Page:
They were quite disgruntled when Sigel left the XI Corps in February 1863, and was replaced by Major-General Oliver O. Howard, who had no immigrant affinities.  The reason for Sigel's relief is unclear.  Some accounts cite failing health; others that he expressed his displeasure at the small size of his corps and asked to be relieved.  Many historians also cite the lack of military prowess and skill.  On multiple occasions, he made terrible military decisions, resulting in deaths of his soldiers.  General-in-Chief Henry W. Halleck detested Sigel, and managed to keep him relegated to light duty in eastern Pennsylvania until March 1864.  President Lincoln, for political reasons, directed Secretary of War Edwin M. Stanton to place Sigel in command of the new Department of West Virginia.

In his new command, Sigel opened the Valley Campaigns of 1864, launching an invasion of the Shenandoah Valley.  He was soundly defeated by MG John C. Breckinridge at the Battle of New Market, on May 15, 1864, which was particularly embarrassing due to the prominent role played by young cadets from the Virginia Military Institute.  After the battle, Sigel was replaced by MG David Hunter. In July, Sigel fought LTG Jubal A. Early at Harpers Ferry, but soon afterward was replaced by Albion P. Howe.  Sigel resigned his commission on May 4, 1865.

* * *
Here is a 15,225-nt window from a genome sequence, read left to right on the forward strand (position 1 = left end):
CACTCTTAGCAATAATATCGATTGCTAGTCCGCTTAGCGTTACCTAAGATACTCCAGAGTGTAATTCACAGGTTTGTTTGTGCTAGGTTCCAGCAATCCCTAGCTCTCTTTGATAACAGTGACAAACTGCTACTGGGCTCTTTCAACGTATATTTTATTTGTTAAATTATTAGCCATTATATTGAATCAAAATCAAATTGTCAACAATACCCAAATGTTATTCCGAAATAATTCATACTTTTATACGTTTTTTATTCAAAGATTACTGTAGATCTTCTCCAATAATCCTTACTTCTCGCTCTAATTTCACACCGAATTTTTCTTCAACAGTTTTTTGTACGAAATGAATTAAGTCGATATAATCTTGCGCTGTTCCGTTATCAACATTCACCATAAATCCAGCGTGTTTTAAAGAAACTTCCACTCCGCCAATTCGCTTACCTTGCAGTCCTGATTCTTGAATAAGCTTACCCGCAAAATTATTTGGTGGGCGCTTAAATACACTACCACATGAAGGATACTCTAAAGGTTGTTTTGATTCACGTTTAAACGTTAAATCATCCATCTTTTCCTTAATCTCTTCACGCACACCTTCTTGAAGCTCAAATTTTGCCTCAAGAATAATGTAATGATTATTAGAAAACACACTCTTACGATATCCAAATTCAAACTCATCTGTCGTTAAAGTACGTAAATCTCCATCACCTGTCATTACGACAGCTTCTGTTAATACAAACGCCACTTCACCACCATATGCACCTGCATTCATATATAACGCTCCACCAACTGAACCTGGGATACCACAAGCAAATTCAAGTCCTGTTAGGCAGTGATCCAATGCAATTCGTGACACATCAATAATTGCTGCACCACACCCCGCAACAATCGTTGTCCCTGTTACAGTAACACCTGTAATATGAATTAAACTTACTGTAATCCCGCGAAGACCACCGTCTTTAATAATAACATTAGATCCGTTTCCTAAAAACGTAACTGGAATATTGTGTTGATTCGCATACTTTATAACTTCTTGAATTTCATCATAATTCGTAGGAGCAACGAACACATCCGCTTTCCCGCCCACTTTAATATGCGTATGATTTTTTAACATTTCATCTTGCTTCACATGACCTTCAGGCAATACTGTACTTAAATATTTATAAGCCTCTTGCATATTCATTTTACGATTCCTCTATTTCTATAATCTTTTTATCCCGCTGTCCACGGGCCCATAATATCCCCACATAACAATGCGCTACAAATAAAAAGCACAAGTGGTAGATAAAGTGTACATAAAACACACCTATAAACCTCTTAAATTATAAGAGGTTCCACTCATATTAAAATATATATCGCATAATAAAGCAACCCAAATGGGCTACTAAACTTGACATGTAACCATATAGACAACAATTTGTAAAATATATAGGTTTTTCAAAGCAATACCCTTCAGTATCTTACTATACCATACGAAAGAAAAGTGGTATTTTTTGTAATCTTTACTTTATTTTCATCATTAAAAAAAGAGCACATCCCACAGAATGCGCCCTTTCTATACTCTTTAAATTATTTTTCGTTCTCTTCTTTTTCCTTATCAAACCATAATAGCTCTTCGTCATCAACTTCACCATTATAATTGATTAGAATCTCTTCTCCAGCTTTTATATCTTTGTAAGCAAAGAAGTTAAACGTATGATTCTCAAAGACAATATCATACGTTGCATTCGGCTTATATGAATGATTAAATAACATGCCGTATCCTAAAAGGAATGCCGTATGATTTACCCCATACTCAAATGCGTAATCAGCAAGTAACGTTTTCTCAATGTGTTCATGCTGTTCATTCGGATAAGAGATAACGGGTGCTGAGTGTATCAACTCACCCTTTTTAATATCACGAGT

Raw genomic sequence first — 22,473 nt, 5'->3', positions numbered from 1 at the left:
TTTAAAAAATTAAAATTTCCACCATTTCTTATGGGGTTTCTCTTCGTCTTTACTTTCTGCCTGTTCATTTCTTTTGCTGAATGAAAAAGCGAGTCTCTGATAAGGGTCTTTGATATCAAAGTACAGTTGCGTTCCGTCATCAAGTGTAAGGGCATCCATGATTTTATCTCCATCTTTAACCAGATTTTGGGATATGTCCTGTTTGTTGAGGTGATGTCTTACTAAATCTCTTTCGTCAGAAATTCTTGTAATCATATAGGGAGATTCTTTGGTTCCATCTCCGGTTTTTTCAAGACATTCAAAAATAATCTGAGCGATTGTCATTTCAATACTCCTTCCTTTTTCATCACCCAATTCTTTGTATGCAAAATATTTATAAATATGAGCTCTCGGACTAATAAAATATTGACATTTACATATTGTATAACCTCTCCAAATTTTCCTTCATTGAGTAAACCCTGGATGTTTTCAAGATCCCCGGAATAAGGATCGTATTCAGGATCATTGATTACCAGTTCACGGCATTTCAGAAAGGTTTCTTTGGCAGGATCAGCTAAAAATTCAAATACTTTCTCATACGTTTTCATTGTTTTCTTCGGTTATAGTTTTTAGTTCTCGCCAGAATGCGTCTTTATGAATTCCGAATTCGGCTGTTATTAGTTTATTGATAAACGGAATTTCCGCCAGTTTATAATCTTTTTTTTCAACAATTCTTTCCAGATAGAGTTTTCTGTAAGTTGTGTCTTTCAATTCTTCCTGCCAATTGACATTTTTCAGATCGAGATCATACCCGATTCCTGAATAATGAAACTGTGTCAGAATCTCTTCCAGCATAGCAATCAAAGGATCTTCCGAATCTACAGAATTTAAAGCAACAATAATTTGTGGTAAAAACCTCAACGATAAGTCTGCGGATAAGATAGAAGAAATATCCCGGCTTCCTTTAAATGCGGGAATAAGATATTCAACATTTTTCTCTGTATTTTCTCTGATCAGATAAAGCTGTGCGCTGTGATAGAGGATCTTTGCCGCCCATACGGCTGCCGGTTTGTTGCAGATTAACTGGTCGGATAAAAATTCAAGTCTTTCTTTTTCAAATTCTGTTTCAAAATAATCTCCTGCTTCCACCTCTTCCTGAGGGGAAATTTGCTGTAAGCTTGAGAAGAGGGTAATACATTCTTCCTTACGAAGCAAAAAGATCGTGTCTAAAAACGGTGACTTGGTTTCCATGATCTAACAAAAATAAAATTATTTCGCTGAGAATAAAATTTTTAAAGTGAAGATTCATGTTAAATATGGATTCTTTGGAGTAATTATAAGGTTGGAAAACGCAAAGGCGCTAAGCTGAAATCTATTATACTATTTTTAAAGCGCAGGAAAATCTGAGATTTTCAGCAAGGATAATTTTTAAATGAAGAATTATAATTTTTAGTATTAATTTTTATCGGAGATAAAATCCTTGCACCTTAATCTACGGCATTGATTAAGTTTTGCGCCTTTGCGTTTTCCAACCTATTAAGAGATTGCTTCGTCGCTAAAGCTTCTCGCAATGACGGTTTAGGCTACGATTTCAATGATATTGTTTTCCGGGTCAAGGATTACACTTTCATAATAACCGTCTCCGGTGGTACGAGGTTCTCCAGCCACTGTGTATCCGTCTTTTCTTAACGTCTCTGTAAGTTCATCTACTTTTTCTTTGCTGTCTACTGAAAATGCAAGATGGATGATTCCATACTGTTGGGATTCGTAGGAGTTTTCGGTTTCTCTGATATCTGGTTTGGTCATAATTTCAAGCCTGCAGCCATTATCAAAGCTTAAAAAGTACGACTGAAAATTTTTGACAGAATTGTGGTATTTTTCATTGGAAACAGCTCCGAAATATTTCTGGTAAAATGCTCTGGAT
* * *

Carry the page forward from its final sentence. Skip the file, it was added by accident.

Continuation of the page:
He worked as editor of the Baltimore Wecker for a short time, and then as a newspaper editor in New York City.  He filled a variety of political positions there, both as a Democrat and a Republican.  In 1869, he ran on the Republican ticket for Secretary of State of New York, losing to the incumbent Democrat Homer Augustus Nelson.  In May 1871 he became the tax collector for the City of New York.  Then in October 1871 he became register of the city.  In 1887, President Grover Cleveland appointed him pension agent for the city of New York.  He also lectured, worked in advertising and published the New York Monthly, a German-American periodical, for some years.  Franz Sigel died in New York in 1902 and is buried in Woodlawn Cemetery.